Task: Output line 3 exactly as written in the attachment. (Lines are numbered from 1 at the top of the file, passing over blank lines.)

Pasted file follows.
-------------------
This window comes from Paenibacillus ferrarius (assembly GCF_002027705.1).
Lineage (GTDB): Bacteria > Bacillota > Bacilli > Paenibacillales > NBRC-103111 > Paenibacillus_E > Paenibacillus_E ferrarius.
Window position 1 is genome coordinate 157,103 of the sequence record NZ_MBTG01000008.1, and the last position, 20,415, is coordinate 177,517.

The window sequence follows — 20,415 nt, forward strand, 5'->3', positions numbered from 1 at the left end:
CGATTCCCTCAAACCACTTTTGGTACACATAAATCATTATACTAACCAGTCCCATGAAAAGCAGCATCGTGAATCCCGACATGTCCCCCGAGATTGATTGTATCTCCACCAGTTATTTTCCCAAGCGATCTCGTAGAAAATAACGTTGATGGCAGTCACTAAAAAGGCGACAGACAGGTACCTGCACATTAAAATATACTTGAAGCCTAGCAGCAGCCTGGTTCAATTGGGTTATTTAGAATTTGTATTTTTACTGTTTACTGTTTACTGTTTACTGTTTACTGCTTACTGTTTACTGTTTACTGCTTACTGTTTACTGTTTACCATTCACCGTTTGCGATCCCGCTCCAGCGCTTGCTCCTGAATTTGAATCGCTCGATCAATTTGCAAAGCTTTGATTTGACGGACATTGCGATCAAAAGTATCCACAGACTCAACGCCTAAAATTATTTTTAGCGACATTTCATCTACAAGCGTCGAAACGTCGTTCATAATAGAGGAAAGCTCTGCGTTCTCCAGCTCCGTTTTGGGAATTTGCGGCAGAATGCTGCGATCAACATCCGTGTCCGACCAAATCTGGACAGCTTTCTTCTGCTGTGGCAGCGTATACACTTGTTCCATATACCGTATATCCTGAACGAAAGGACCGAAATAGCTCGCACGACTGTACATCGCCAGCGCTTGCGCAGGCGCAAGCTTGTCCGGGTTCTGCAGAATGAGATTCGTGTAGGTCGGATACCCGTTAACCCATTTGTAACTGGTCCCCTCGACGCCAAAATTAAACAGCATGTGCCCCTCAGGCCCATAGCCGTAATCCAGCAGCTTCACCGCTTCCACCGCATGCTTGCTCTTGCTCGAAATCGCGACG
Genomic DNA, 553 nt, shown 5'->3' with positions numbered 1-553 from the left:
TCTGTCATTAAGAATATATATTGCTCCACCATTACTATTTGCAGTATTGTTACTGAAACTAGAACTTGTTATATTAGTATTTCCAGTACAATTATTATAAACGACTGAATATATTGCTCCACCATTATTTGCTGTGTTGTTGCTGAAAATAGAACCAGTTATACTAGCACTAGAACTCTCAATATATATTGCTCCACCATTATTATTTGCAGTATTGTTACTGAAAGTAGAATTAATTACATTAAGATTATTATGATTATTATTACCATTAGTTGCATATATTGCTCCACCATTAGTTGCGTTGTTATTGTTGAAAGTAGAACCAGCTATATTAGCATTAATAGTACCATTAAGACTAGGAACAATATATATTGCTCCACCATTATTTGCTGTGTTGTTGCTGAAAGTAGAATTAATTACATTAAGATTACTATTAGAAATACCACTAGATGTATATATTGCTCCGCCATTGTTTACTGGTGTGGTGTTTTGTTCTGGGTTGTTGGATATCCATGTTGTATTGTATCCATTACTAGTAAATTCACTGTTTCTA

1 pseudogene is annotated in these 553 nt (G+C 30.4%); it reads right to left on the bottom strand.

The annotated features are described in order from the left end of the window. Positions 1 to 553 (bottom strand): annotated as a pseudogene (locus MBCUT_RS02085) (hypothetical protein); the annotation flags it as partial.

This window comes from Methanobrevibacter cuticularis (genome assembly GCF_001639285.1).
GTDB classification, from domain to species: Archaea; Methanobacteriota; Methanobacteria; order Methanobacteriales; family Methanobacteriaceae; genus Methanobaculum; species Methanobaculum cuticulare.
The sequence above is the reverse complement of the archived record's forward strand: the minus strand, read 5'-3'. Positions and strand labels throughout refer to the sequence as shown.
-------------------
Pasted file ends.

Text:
Window position 1 is genome coordinate 157,103 of the sequence record NZ_MBTG01000008.1, and the last position, 20,415, is coordinate 177,517.